FUTUREPOL - A political history of the future: knowledge production and future governance 1945-2010
The research project “A political history of the future: knowledge production and future governance 1945-2010” – FUTUREPOL – is supervised by Jenny Andersson and based at the Centre for European Studies and Comparative Politics, Sciences Po. It is funded by the European Research Council (ERC) for a 6 year period (2012-2017).
FUTUREPOL studies how contemporary societies engage with the future. It seeks to answer the fundamental question: How does the future become an object of governance?
The future offers a particular challenge for the governance of contemporary societies. What is the future, and can it be steered and controlled? Different societies over time and space have answered this question very differently, ranging from the oracles of Antiquity to the foresight processes of the European Union. This makes the future a pertinent object of historical analysis, but it also points to the question of how and why ideas of the future and of our possibilities to influence it change over time. FUTUREPOL intends to set out a new field of research in the intersection between transnational history, science studies, and the literature on governance – a field that we might call a political history of the future. At the heart of such a political history of the future stands the way that the future, for key actors, organizations, governments and institutions, was understood, in the post war period, as an object of politics and governance, as something that could be transformed through political struggle, and as something that could be planned, influenced and controlled through politics.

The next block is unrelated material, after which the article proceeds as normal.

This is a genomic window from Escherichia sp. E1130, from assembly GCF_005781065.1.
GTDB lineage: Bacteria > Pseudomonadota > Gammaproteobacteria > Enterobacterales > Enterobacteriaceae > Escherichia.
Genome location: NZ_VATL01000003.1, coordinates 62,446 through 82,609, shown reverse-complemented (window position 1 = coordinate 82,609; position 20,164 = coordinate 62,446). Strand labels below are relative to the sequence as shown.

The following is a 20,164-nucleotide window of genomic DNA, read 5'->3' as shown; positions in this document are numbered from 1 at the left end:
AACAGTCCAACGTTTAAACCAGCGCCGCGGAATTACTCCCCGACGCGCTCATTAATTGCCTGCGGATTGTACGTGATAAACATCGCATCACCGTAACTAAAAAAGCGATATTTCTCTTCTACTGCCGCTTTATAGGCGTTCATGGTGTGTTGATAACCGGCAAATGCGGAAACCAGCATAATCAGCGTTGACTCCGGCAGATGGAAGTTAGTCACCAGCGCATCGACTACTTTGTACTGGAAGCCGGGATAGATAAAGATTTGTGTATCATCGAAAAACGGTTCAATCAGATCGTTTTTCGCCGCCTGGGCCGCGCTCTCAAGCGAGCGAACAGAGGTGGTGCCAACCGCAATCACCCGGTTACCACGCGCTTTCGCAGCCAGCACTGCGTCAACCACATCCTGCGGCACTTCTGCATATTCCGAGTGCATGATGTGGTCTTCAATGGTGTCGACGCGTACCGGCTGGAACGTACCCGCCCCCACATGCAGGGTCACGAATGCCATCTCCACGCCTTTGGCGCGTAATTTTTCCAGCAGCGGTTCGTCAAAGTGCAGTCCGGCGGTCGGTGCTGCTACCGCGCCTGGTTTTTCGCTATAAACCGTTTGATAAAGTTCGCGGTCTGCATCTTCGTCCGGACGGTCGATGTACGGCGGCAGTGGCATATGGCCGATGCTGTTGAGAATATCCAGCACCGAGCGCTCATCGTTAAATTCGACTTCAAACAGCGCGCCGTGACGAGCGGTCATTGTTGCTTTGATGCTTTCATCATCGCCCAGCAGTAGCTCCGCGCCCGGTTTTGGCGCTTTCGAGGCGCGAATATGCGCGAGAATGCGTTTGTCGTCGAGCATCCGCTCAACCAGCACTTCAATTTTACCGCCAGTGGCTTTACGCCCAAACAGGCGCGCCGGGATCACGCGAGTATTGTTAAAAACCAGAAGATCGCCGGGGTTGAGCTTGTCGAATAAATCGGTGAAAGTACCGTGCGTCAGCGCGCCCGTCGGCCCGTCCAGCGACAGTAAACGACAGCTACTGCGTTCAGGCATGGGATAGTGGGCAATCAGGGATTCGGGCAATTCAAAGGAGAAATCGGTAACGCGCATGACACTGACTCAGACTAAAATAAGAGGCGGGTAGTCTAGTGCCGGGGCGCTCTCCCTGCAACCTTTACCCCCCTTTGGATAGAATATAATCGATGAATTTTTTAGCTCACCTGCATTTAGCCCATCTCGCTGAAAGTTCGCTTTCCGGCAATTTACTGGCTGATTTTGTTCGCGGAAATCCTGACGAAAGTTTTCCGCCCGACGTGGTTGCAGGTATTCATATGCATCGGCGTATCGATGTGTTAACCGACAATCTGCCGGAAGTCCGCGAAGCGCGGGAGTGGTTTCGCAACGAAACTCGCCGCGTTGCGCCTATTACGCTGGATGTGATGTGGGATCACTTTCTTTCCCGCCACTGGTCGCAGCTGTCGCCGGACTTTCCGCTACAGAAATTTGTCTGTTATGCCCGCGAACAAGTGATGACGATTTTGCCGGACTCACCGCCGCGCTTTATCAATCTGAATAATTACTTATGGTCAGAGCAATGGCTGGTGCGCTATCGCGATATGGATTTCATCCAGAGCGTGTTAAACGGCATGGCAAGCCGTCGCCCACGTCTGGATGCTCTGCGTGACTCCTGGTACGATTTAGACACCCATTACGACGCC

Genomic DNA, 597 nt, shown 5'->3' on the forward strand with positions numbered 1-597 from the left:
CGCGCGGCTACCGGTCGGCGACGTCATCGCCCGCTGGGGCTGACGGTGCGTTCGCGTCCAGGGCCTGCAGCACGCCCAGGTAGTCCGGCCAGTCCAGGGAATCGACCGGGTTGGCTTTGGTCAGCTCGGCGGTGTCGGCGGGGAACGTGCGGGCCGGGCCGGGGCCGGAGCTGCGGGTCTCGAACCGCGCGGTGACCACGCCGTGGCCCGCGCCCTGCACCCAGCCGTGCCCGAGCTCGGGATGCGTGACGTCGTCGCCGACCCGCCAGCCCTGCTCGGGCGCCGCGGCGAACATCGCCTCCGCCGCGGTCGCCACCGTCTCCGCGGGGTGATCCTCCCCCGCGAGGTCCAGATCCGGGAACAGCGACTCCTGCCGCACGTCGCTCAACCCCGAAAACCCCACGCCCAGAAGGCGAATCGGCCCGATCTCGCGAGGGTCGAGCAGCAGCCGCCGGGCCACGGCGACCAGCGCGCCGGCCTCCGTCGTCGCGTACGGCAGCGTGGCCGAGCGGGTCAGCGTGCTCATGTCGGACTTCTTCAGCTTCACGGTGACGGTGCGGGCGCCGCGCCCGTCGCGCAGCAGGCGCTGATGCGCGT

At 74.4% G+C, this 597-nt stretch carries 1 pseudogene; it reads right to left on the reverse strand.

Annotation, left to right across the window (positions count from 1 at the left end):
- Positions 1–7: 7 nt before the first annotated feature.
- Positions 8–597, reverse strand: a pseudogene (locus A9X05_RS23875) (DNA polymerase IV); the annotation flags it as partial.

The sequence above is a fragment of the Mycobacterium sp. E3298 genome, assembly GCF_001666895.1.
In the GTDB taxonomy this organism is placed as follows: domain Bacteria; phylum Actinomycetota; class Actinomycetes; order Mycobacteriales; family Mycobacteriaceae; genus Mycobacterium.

The project posits four research objectives:
- to study the emergence of a global future field in the post war period, particularly with reference to the circulation of scientific and intellectual ideas around futurology,
- to explore the way that these ideas gave rise to forms of future governance in national administrations in Europe,
- to understand how such forms of national future governance stood in relationship to emerging world futures, particularly after 1970, and
- to study the evolution of means of future governance over time up until the present day.